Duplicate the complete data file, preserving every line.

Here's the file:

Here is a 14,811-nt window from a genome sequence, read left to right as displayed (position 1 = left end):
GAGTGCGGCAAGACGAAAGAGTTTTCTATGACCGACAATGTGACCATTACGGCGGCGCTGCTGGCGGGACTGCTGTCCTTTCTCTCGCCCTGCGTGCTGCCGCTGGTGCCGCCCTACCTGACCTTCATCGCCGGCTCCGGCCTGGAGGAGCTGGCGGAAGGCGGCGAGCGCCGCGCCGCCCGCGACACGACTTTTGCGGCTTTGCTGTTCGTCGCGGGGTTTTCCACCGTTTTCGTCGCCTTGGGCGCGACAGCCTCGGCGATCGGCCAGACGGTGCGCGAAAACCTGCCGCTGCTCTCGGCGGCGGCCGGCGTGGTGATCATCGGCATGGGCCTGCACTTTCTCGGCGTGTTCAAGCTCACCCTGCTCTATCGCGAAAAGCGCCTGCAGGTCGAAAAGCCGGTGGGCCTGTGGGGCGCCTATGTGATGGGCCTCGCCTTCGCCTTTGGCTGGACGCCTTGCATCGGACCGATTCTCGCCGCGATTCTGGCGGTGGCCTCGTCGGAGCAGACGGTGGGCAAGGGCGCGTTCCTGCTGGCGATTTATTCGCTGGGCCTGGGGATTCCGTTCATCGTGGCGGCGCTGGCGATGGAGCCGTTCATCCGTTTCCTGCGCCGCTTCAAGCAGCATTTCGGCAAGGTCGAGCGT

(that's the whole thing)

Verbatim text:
Here is a 14,811-nt window from a genome sequence, read left to right as displayed (position 1 = left end):
GAGTGCGGCAAGACGAAAGAGTTTTCTATGACCGACAATGTGACCATTACGGCGGCGCTGCTGGCGGGACTGCTGTCCTTTCTCTCGCCCTGCGTGCTGCCGCTGGTGCCGCCCTACCTGACCTTCATCGCCGGCTCCGGCCTGGAGGAGCTGGCGGAAGGCGGCGAGCGCCGCGCCGCCCGCGACACGACTTTTGCGGCTTTGCTGTTCGTCGCGGGGTTTTCCACCGTTTTCGTCGCCTTGGGCGCGACAGCCTCGGCGATCGGCCAGACGGTGCGCGAAAACCTGCCGCTGCTCTCGGCGGCGGCCGGCGTGGTGATCATCGGCATGGGCCTGCACTTTCTCGGCGTGTTCAAGCTCACCCTGCTCTATCGCGAAAAGCGCCTGCAGGTCGAAAAGCCGGTGGGCCTGTGGGGCGCCTATGTGATGGGCCTCGCCTTCGCCTTTGGCTGGACGCCTTGCATCGGACCGATTCTCGCCGCGATTCTGGCGGTGGCCTCGTCGGAGCAGACGGTGGGCAAGGGCGCGTTCCTGCTGGCGATTTATTCGCTGGGCCTGGGGATTCCGTTCATCGTGGCGGCGCTGGCGATGGAGCCGTTCATCCGTTTCCTGCGCCGCTTCAAGCAGCATTTCGGCAAGGTCGAGCGT